Buddy's tumor shrank 40 percent after 10 months of daily treatment, he said. Haley's shrank by 77 percent.
Bauer's group is now doing research with 10 dogs. They will be tracked for a year with the help of their own veterinarians. Based on the results of that research, Bauer said, he hopes to file for an investigational new drug application for NO-Cbl from the U.S. Food and Drug Administration for a phase I clinical trial on humans.
"There's a great inequity for drugs available for veterinary use and those available for human use," Bauer said. "Most of those used to treat dogs and other pets were developed in the 1950s."
Hohenhaus added: "This helps my animal patients have access to treatments they wouldn't have access to otherwise. We look at this as a benefit to both species."
From the Seattle Post-Intelligencer:
Puppy mill dogs adopted from Everett shelter
THE ASSOCIATED PRESS
EVERETT, Wash. -- This time a dog's life was not so bad, at least for 68 animals seized from what authorities believe was a puppy mill near Gold Bar.
Adoptive owners came from as far as Idaho to Evergreen Fairgrounds at Monroe to pick up 68 of the dogs Sunday.
A few prospective owners decided the animal allotted to them was not suitable, but Everett Animal Shelter officials say they'll have little trouble placing those dogs because they got 450 adoption applications.
The dogs were among about 150 that were seized in January from a filthy and overcrowded operation near Gold Bar. About 450 more were seized in related raids in Skagit County.
Officials say the dogs put up for adoption were mostly used for breeding and included very few puppies.
Information from: The Herald, http://www.heraldnet.com
Thursday, March 12, 2009
From the Las Vegas Sun:
By Jerry Fink
Pit Bull rescuers will host a fundraiser this weekend featuring a movie premiere, chef’s dinner, art auction, concert and a VIP after party.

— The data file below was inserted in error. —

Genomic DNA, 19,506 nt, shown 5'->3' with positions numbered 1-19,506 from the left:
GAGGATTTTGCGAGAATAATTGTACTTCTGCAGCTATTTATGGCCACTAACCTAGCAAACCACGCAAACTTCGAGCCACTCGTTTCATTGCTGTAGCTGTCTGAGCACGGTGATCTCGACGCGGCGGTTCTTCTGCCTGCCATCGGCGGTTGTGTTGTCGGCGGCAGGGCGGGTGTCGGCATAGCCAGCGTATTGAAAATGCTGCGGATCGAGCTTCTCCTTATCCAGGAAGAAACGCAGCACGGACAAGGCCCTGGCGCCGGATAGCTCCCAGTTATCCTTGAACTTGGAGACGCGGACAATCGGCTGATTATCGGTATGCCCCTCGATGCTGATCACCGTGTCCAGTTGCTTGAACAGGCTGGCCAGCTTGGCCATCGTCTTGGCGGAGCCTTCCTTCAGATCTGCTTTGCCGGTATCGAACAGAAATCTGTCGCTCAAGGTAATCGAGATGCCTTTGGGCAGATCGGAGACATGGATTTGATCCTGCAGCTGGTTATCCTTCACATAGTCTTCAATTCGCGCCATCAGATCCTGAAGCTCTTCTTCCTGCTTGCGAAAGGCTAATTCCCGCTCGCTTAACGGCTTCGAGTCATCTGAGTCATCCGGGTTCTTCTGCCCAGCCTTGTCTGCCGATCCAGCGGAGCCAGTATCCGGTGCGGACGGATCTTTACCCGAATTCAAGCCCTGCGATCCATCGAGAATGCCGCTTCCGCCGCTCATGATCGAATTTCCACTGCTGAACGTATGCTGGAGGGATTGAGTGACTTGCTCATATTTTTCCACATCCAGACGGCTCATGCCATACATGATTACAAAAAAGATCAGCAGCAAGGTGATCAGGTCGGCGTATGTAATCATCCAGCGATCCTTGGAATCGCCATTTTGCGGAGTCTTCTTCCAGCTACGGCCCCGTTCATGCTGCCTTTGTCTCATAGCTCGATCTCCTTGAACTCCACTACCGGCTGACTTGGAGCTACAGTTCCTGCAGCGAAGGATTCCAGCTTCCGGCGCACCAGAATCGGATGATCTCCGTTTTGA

The Great Pit Ball will be held at The Palms and Mandalay Bay to raise money for the Villalobos Animal Rescue Center in Canyon Country, Calif., near Los Angeles.
The Center is a rescue, rehabilitation and placement facility for abused and abandoned Pit Bulls. The facility, the largest of its kind in the world, is owned and operated by Tia Maria Torres and her family who tend to and help rehabilitate the 150-250 Pit Bulls who are in her care at any time. They have a daily average of 200 dogs in their care with an average placement rate of about one dog per month. For more information, visit www.vrcpitbull.com.
Spearheaded by Brandon Bond, renowned tattoo artist and owner of All or Nothing Tattoo in Atlanta, and Ralph Perazzo, award-winning pastry chef and owner of Rare Concepts Group, the Great Pit Ball will feature:
• 5 p.m. - Dining for the Dogs Dinner at The Palms – Ralph Perazzo has gathered some of his favorite Las Vegas chefs, including Rick Moonen of RM Seafood (Mandalay Bay) and Joe Elevado of Social House (Treasure Island), to serve up their favorite dishes at a station-style dinner. Additionally, Nashville sensation Kimber Cleveland will perform a private acoustic concert for guests. $50 per person. Event also features an art auction and private concert by Kimber Cleveland.
• 8 p.m. - Red Carpet
• 9 p.m. - World premiere of "Vicktory to the Underdog" at Brenden Theaters at The Palms – hosted by Bond (the film’s director), with several of the film’s stars on hand, including actors Danny Trejo ("Heat," "From Dusk Till Dawn"), Donal Logue (TV’s “Life,” Zodiac, Ghost Rider), Bob Barker (TV’s “The Price is Right”), Michael Berryman ("The Devil’s Rejects," "Weird Science") and Pixie Acia (TV’s “LA Ink”). The film takes an in-depth look at Bond’s efforts to rescue Pit Bulls, including the infamous Michael Vick dogs. $25 per person.
• Art Show – The nation’s top tattoo and alternative artists have donated an incredible collection of art for sale. Some artists will be present to sign autographs and take photographs with guests who purchase their pieces.